U.S. politicians will continue negotiating the next fiscal package. The July employment report will likely be weak due to rising uncertainty, cautious consumers, and greater restrictive measures. Meanwhile, next week's BoE meeting is expected to strike a bearish tone.
Arrows indicate consensus forecast compared to the previous period. Local dates of release.
- Congress is scheduled to begin its recess on August 10 (through September 7), meaning pressure is mounting for passage of the fourth fiscal stimulus bill next week.
- There is rising evidence that the July employment report will be weak and possibly negative due to rising uncertainty, cautious consumers and greater restrictive measures; the consensus estimate is for a 1.875 million increase. If employment takes a step back, it will likely be temporary before resuming its more moderate and wavy recovery, assuming a fourth fiscal bill is passed with sufficient income support for those without work—which we will continue to monitor.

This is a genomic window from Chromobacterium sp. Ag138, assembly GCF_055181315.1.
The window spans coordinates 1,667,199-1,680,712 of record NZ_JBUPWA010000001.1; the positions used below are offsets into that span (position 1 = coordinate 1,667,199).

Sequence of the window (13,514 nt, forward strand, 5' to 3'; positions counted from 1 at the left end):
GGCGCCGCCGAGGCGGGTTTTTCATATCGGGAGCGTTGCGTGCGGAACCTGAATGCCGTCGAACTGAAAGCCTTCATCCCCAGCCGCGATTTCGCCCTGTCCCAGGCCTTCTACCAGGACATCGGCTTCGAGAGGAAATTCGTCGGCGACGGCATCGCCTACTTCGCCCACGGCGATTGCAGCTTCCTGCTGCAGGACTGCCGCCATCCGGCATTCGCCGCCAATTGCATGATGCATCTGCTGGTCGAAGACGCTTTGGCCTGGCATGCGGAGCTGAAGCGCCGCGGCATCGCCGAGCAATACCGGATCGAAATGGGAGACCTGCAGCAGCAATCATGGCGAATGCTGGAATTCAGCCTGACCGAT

- Next week’s BoE MPC will remain bearish. Inflation hovers at 0.6%, well below the 2% target, and there are downside risks related to virus recovery uncertainty and Brexit. The option exists to cut the policy rate into negative territory (currently at the effective lower bound), but benefits are unclear. The BoE may choose to use this extra policy space only if necessary, and with more data in hand.
- The Caixin China PMIs are expected to remain in expansion territory, but data point to a more modest pace of recovery after the release of pent-up demand.